Blogging as Digital Portfolios

Information

Blogging as Digital Portfolios

By establishing new learning partnerships with our students focused on student inquiry, and the meaningful application of assessment for, as and of learning, our project aims to improve student learning in K-6 Numeracy, while at the same time leveraging the power of digital tools like the use of iPads and blogging to improve student outcomes in the areas of 6C's and P (creativity, communication, collaboration, critical thinking, citizenship, character, and problem solving).

Throughout our project teachers and students will be documenting their learning journeys on Class Blogs and individual Student Blogs. These blogs will serve as digital portfolios for staff and students.

What footprint are you (not) leaving?

Website: http://edublog.amdsb.ca/tlc
Location: Seaforth
Members: 29
Latest Activity: Nov 7, 2016

Technology Learning Community Class and Student Blogs

Each teacher in our TLLP group has created a Class Blog and Individual Student Blogs. Links to all of our project blogs can be found here: http://edublog.amdsb.ca/tlc

Project Lead Leigh Cassell:

http://edublog.amdsb.ca/cassell

Project Lead Kerri-Lynn Case Schepers:

http://edublog.amdsb.ca/caseschepers

Discussion Forum

Final TLLP Meeting

Started by Allison Plumsteel Nov 7, 2016. 0 Replies

As we wrapped up our final TLLP meeting, we were able to add more ideas into our slide deck that we began to create about Math ideas for improving communication and collaboration. We were also able…Continue

Final Thoughts...

Started by Nicole King Nov 7, 2016. 0 Replies

What is my new learning today?There are many new resources that I would like to acquire but they are costly. Creating a wish list for purchase and a wish list to order through the OCT will be a lot…Continue

Our Last Meeting!

Started by Hilary Reinecker Nov 7, 2016. 0 Replies

I am sorry to say that this is the last of our meeting. Today our discussions about deep learning tasks have inspired me to create more authentic tasks in my classroom, especially concerning my…Continue

Last Meeting

Started by Jenna Lange Nov 7, 2016. 0 Replies

My new learnings from today were recognizing the importance of creating and implementing deep learning tasks with students as this allows them to continue to develop ownership of their learning in a…Continue

Comment Wall

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Comment by Charlene Stein on November 7, 2016 at 2:21pm

It was helpful today to put the finishing touches on our colloborative project "Improving Communication and Collaboration in Math using Digital Tools".  This will be a valuable resource moving forward as it provides a collection of resources from each group member.  We also made a wish list of resources to support our professional development in math.  I am interested in the Leaps and Bounds resource by Nelson and we talked to a representative from the company and asked specific questions.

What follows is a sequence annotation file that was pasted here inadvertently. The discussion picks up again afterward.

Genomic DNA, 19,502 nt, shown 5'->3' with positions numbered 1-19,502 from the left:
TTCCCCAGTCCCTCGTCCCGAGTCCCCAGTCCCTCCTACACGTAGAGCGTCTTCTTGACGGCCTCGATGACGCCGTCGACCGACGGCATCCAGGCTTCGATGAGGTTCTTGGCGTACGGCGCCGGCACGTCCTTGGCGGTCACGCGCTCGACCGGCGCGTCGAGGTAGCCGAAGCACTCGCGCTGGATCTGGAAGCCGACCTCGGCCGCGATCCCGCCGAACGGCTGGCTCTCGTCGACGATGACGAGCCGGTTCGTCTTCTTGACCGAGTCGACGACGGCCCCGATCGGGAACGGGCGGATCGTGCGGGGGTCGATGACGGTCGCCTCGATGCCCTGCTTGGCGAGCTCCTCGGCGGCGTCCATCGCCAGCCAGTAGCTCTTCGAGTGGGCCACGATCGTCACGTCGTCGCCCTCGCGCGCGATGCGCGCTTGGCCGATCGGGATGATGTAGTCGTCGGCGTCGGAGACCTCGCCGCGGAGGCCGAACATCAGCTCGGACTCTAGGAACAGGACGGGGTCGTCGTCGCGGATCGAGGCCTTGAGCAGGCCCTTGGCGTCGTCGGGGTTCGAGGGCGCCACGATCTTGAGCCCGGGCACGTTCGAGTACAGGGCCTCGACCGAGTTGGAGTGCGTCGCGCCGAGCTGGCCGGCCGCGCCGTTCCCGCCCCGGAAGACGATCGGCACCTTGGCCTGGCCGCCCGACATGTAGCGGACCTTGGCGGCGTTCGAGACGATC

We looked at Chapter 3 from A Rich Seam by Fullan- "The New Pedagogies - Deep Learning Tasks", discussed and recorded our learning in Padlet.  We heard more about the Deep Learning Tasks that some schools were a part of last year.  We talked about different subjects that lend themselves naturally to deep learning tasks in various grade levels.

Next Steps:

I would like to purchase the Leaps and Bounds resource and continue to fine-tune math assessment and intervention in my grade 1-2 class.  

I am motivated to continue to provide opportunities for Deep Learning tasks - this seems to happen most naturally in science, during our morning walks.  I would like to investigate this more fully in other subject areas, i.e. math.

Comment by Allison Plumsteel on September 29, 2016 at 3:17pm

Today gave our group a great opportunity to revisit how effect the Blog could be as a communication tool for learning and making connections. We had a discussion about the difference between learning goals and success criteria. Through discussion, we reiterated how important learning goals and co-created success criteria are to the understanding of concepts. 

We also had an opportunity to explore blogs and look for excellent examples of math lessons and we looked at how we could use Math Talk with them. We have complied a slide deck of many ideas and resources. 

Another key learning we discussed was making connections with others in our own Board and world wide communities through the use of the Digital Human Library and by using the Google Hangout. These will provide opportunities to connect and share learning to others outside of our school.

Comment by Sherrie Hearn-Smith on September 29, 2016 at 3:10pm

Today was a good day to get back into blogging. I started my class blog. We got started with our student blogs but it felt very rushed and chaotic. 

When we had a chance to look at great ideas through many class blogs and student blogs looking for good ideas, it made me realize that I do have some good ideas but could extend them for further math talk. Including other classes would grab kids attention and engage them. Hilary are going to try to compare our classes on a graph through our blogs to have math talk between our classes.

I can't wait o try a google hang out with another class. 

Comment by Charlene Stein on September 29, 2016 at 2:55pm

It was very helpful today to meet with my colleagues and to discuss our next steps with technology integration in math for this new school year.  We took some time to answer questions related to blogging.  It was helpful to take some time to work out some minor issues we were having which prevented us from moving forward.  We were introduced to Google Hangout, Google Calendar, and the Digital Human Library and were challenged to consider the ways we could use these platforms in our programs.  Later, we decided to branch out and do some research.  We took some time to look at other blogs, websites and resources for ideas related to math and communication.  We began to create a google slide to display our gathered ideas and to consider how we could add meaningful math talk through technology.  I am looking forward to sharing these ideas as a group and adding to this growing resource over time.

Comment by Kerri-Lynn Schepers on September 29, 2016 at 2:53pm
  • Edublogs (adding new students, adding new Widgets, Plugins, adding/removing subscribers, trouble shooting, sharing ideas etc)

  • Reviewed new resources:  Big Idea by Dr.Small Grades 4-8